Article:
Further, where the number of times of light irradiation of a marginally-arranged light projecting means is made smaller than that of a centrally-arranged one, the total time for making a distance measurement can be shortened.
Although the present invention has been described through specific terms, it should be noted here that the described embodiment is not necessarily exclusive and that various changes and modifications may be imparted thereto without departing from the scope of the invention which is limited solely by the appended claims.
|Cited Patent||Filing date||Publication date||Applicant||Title|
|US4582424 *||May 12, 1983||Apr 15, 1986||Canon Kabushiki Kaisha||Distance measuring apparatus|
|US4688919 *||Feb 12, 1985||Aug 25, 1987||Canon Kabushiki Kaisha||Automatic focusing camera|
|US4954861 *||May 22, 1989||Sep 4, 1990||Seikosha Co., Ltd.||Method of driving multiple flash rangefinder|
|US4983033 *||May 21, 1987||Jan 8, 1991||Asahi Kogaku Kogyo Kabushiki Kaisha||Automatic range finder for camera|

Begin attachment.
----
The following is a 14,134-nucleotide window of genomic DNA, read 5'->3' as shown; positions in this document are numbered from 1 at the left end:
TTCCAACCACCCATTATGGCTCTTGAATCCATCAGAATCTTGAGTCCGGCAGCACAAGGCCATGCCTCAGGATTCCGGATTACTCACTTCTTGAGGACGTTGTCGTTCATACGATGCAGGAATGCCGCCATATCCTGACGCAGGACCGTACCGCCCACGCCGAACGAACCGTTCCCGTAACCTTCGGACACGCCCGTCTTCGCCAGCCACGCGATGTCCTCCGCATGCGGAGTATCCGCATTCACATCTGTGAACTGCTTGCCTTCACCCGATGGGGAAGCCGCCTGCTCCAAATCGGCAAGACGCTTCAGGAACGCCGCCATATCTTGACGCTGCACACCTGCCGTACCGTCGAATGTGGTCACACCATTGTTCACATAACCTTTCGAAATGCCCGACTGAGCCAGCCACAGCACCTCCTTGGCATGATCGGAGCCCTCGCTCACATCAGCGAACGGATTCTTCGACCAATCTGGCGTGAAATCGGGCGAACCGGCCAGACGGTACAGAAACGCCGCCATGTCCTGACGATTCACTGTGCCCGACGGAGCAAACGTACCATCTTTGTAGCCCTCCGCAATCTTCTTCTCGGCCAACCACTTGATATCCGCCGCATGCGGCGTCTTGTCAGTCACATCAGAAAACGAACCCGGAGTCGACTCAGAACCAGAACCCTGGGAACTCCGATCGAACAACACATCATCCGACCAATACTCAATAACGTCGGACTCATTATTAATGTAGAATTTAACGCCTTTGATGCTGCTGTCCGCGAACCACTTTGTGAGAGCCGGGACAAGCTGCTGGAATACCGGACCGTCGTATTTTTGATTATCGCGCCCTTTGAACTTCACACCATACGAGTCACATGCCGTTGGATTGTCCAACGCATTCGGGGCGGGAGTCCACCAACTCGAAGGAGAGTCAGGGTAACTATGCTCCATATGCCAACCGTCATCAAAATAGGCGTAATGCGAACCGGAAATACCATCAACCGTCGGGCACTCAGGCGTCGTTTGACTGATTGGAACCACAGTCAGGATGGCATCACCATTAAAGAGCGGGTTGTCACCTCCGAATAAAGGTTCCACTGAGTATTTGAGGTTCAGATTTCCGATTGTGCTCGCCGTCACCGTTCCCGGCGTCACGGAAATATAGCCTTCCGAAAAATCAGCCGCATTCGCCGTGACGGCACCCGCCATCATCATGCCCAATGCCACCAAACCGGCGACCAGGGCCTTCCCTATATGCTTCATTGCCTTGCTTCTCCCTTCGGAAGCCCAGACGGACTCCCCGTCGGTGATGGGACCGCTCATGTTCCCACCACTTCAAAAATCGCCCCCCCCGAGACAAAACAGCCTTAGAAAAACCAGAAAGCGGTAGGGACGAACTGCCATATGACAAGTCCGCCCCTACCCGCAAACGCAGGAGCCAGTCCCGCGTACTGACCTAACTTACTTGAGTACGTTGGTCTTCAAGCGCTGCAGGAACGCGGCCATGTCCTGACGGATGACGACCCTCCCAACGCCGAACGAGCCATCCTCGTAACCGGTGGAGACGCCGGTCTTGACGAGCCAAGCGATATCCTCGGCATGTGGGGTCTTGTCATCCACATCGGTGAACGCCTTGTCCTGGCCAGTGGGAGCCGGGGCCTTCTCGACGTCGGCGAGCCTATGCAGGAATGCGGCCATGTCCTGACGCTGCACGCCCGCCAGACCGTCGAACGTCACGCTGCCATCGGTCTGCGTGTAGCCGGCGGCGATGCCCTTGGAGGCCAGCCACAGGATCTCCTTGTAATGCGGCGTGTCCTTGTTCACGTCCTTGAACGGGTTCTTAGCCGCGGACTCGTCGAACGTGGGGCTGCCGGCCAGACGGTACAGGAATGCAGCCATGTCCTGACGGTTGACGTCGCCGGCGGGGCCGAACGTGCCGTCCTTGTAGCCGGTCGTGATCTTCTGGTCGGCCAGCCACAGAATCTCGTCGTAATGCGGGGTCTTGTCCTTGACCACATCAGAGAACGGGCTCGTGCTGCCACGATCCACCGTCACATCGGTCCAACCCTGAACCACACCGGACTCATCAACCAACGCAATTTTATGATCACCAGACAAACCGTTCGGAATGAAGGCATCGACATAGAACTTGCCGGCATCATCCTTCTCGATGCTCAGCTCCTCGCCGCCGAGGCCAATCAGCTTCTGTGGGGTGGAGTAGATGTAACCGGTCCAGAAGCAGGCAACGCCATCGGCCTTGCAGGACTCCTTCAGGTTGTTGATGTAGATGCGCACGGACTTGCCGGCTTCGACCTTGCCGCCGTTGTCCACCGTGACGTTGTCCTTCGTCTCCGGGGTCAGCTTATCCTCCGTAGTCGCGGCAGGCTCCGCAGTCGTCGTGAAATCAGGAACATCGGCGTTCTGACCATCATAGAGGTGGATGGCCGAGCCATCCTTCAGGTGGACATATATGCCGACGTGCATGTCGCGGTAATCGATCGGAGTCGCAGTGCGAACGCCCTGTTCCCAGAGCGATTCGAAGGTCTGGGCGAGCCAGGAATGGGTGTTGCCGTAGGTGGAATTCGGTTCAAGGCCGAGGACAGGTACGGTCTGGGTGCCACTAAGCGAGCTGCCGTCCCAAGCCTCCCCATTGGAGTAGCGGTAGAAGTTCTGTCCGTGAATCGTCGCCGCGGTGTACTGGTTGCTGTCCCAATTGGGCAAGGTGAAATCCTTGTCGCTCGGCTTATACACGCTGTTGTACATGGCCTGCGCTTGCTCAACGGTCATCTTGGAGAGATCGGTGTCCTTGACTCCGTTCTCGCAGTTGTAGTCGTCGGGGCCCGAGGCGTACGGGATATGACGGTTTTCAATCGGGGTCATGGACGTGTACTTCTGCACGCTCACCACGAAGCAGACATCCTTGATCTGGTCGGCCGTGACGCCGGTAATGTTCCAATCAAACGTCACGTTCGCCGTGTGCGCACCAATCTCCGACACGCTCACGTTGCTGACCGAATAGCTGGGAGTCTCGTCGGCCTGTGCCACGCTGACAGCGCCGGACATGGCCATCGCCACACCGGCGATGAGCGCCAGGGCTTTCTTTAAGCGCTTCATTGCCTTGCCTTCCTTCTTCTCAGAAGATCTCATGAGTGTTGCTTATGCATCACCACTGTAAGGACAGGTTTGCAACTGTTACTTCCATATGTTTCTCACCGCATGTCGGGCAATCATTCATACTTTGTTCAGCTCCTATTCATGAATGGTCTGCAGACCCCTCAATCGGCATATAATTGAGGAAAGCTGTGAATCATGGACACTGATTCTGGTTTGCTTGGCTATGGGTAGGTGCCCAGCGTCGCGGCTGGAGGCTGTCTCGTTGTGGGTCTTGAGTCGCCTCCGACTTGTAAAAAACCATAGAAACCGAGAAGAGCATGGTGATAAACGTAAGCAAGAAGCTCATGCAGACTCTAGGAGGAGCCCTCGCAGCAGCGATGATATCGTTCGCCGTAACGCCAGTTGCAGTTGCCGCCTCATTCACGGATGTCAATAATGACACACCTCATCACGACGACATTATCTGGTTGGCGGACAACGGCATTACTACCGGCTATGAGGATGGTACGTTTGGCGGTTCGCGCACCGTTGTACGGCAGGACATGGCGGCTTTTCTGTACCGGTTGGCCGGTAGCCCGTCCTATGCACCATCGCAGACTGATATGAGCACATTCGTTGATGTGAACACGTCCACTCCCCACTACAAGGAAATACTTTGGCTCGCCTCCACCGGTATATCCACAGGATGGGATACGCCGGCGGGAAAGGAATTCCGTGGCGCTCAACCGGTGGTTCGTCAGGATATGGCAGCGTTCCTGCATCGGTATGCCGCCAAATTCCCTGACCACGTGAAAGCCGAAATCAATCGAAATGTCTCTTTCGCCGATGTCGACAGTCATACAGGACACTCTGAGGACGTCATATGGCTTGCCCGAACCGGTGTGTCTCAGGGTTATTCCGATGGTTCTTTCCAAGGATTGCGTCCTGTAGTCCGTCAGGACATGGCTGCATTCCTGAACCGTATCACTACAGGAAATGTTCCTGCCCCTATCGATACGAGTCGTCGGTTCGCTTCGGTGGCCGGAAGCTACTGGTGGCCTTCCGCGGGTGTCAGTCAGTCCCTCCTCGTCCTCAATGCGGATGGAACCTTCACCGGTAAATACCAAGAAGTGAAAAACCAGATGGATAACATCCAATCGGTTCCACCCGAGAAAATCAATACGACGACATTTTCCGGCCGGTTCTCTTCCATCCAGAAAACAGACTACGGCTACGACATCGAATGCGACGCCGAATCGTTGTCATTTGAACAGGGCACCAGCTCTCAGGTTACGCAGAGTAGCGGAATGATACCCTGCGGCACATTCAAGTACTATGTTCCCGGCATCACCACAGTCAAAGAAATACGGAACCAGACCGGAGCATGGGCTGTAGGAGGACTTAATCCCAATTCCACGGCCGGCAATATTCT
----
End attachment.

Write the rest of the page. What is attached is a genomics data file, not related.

|Citing Patent||Filing date||Publication date||Applicant||Title|
|US5485262 *||Oct 26, 1993||Jan 16, 1996||Canon Kabushiki Kaisha||Distance measuring apparatus, having plural positioning sensors to measure different distance ranges|
|US5828584 *||Dec 18, 1995||Oct 27, 1998||Seiko Precision Inc.||Device for determining a distance range of an object|
|US6734450 *||Mar 1, 2002||May 11, 2004||Pentax Corporation||Three-dimensional image capturing device|
|WO2016089305A1 *||Nov 30, 2015||Jun 9, 2016||Heptagon Micro Optics Pte. Ltd.||Depth sensor module and depth sensing method|
|U.S. Classification||396/123, 356/3.01|
|International Classification||G01C3/06, G03B13/36, G01S7/491, G02B7/32|
|Cooperative Classification||G01S7/4911, G02B7/32, G01S7/4815, G01S17/48|
|European Classification||G01S7/491, G02B7/32|
|Jan 25, 1991||AS||Assignment|
Owner name: SEIKOSHA CO., LTD., 6-21, KYOBASHI 2-CHOME, CHUO-K
Free format text: ASSIGNMENT OF ASSIGNORS INTEREST.;ASSIGNORS:ISHII, ISAMU;NAKAJIMA, YUJI;REEL/FRAME:005580/0172
Effective date: 19910114
|Sep 12, 1995||FPAY||Fee payment|
Year of fee payment: 4
|Mar 6, 1997||AS||Assignment|
Owner name: SEIKO PRECISION INC., JAPAN
Free format text: ASSIGNMENT OF ASSIGNORS INTEREST;ASSIGNOR:SEIKOSHA CO., LTD.;REEL/FRAME:008447/0737
Effective date: 19970217
|Sep 13, 1999||FPAY||Fee payment|
Year of fee payment: 8
|Aug 27, 2003||FPAY||Fee payment|
Year of fee payment: 12